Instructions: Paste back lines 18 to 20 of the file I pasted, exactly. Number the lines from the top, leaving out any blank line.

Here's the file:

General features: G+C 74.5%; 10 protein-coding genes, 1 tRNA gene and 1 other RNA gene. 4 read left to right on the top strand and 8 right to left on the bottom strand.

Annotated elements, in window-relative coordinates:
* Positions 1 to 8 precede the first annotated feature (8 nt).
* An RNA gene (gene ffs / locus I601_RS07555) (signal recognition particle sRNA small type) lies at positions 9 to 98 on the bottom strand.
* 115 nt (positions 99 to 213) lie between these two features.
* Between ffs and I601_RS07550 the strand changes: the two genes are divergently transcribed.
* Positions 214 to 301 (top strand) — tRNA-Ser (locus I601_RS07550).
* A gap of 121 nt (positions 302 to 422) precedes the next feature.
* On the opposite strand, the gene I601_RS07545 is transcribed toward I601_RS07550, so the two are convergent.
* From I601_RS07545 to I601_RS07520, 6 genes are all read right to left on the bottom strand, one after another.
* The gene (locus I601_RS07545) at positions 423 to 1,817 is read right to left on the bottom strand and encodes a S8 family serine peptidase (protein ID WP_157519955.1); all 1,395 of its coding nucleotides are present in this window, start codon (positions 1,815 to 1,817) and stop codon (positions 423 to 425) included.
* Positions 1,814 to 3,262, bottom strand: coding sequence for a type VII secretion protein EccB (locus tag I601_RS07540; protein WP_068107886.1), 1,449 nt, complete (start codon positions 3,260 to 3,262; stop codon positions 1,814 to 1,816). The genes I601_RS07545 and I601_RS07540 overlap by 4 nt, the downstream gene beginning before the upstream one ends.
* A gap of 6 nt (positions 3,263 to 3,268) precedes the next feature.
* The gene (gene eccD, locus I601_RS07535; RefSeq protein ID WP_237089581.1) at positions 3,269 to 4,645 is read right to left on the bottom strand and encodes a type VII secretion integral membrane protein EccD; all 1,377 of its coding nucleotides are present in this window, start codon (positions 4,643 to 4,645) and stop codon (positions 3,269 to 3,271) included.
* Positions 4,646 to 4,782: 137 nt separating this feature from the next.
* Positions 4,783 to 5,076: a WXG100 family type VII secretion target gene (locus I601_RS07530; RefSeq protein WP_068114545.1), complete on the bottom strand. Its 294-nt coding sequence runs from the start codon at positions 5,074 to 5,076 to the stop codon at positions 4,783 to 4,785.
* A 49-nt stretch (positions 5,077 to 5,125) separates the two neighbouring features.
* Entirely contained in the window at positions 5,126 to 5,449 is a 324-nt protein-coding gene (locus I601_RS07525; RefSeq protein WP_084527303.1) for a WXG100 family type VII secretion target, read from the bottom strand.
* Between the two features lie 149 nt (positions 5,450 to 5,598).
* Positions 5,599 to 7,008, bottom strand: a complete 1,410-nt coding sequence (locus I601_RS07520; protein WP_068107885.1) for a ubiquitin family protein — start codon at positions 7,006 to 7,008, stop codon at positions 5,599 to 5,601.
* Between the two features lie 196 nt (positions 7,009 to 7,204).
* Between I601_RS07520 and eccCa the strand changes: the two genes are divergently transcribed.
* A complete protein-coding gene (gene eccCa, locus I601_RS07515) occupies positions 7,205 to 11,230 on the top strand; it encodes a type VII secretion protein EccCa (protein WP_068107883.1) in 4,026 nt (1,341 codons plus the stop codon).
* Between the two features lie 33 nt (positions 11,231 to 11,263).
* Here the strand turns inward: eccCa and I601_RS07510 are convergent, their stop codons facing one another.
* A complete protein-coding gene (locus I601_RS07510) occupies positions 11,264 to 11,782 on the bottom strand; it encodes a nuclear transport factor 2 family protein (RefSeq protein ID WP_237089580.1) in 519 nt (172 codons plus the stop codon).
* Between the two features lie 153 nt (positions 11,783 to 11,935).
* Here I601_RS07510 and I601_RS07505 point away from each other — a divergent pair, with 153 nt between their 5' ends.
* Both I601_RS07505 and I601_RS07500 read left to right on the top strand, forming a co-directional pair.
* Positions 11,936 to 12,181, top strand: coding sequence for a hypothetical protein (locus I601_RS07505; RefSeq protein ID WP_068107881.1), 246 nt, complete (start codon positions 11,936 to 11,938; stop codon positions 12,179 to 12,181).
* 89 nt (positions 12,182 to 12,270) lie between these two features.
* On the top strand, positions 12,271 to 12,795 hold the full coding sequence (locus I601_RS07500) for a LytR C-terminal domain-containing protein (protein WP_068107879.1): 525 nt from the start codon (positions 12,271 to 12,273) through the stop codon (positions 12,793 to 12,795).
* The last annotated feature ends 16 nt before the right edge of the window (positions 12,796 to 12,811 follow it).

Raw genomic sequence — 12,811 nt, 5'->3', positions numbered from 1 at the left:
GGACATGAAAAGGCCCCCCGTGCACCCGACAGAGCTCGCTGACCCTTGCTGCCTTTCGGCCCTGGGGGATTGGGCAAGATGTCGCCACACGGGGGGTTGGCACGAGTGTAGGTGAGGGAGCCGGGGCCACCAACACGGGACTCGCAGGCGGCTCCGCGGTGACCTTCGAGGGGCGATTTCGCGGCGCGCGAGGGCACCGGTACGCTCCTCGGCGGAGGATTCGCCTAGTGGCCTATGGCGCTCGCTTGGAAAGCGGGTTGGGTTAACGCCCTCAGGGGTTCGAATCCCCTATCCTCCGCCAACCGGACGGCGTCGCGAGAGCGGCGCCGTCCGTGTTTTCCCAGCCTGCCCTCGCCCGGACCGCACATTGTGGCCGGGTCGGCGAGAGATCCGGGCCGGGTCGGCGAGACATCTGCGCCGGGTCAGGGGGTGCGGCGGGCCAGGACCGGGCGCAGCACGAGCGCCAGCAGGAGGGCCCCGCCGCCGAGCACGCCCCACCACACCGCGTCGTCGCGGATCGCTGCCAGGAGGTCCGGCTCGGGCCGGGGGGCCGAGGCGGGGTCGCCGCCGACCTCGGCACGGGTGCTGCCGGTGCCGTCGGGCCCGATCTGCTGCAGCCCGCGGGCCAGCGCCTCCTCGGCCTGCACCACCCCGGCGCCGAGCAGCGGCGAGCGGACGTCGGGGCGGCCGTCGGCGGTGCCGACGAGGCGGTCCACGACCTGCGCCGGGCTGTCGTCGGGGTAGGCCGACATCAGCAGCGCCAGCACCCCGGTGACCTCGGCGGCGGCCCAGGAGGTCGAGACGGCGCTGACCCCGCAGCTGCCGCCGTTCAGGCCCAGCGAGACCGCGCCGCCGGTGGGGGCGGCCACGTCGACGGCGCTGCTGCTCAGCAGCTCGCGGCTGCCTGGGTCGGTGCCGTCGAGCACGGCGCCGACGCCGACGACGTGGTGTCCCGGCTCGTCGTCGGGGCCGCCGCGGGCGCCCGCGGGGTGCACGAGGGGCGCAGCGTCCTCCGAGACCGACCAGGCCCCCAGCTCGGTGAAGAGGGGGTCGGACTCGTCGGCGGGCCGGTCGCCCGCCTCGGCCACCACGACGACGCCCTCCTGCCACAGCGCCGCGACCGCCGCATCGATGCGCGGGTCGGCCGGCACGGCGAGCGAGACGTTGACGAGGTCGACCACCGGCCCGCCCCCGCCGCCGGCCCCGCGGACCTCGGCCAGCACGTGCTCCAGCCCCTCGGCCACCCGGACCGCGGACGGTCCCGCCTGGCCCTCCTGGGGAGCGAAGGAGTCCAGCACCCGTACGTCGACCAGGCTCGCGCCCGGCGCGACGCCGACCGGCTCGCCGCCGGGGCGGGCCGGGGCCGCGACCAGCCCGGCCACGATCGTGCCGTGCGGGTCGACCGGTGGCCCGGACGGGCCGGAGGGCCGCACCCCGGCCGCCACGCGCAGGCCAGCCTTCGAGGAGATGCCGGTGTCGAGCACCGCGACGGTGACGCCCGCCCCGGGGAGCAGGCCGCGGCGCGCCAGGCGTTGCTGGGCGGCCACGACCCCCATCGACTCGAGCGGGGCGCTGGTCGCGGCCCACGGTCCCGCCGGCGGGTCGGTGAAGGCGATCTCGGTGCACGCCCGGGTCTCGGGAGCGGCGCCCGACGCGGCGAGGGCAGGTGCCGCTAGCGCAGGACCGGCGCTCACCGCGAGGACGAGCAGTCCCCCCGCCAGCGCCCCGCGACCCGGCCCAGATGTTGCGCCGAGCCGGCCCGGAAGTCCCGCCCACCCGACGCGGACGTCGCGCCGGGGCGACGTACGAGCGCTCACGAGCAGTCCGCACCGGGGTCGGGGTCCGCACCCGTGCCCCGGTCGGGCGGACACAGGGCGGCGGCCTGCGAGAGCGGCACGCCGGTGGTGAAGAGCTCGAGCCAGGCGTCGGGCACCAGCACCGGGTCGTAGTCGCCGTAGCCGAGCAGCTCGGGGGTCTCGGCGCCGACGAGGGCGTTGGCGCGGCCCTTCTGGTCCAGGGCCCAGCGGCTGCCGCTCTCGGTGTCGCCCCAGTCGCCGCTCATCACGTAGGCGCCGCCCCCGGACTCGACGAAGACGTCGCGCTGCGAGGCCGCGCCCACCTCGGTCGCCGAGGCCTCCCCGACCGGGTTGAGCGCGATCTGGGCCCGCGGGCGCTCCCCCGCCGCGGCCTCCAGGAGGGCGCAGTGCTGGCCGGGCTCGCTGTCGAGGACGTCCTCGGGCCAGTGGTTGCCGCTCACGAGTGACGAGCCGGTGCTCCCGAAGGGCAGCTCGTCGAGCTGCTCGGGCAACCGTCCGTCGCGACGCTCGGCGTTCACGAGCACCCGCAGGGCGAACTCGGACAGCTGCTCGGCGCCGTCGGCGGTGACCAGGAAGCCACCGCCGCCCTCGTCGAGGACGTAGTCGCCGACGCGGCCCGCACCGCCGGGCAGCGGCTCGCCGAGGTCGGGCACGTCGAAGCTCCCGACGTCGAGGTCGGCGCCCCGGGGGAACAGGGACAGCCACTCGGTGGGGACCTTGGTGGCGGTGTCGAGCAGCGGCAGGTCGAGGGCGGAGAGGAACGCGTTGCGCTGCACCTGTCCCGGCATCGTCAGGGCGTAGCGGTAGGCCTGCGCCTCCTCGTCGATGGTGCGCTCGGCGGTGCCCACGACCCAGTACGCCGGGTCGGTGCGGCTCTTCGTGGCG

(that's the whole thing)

* Entirely contained in the window at positions 5,126 to 5,449 is a 324-nt protein-coding gene (locus I601_RS07525; RefSeq protein WP_084527303.1) for a WXG100 family type VII secretion target, read from the bottom strand.
* Between the two features lie 149 nt (positions 5,450 to 5,598).
* Positions 5,599 to 7,008, bottom strand: a complete 1,410-nt coding sequence (locus I601_RS07520; protein WP_068107885.1) for a ubiquitin family protein — start codon at positions 7,006 to 7,008, stop codon at positions 5,599 to 5,601.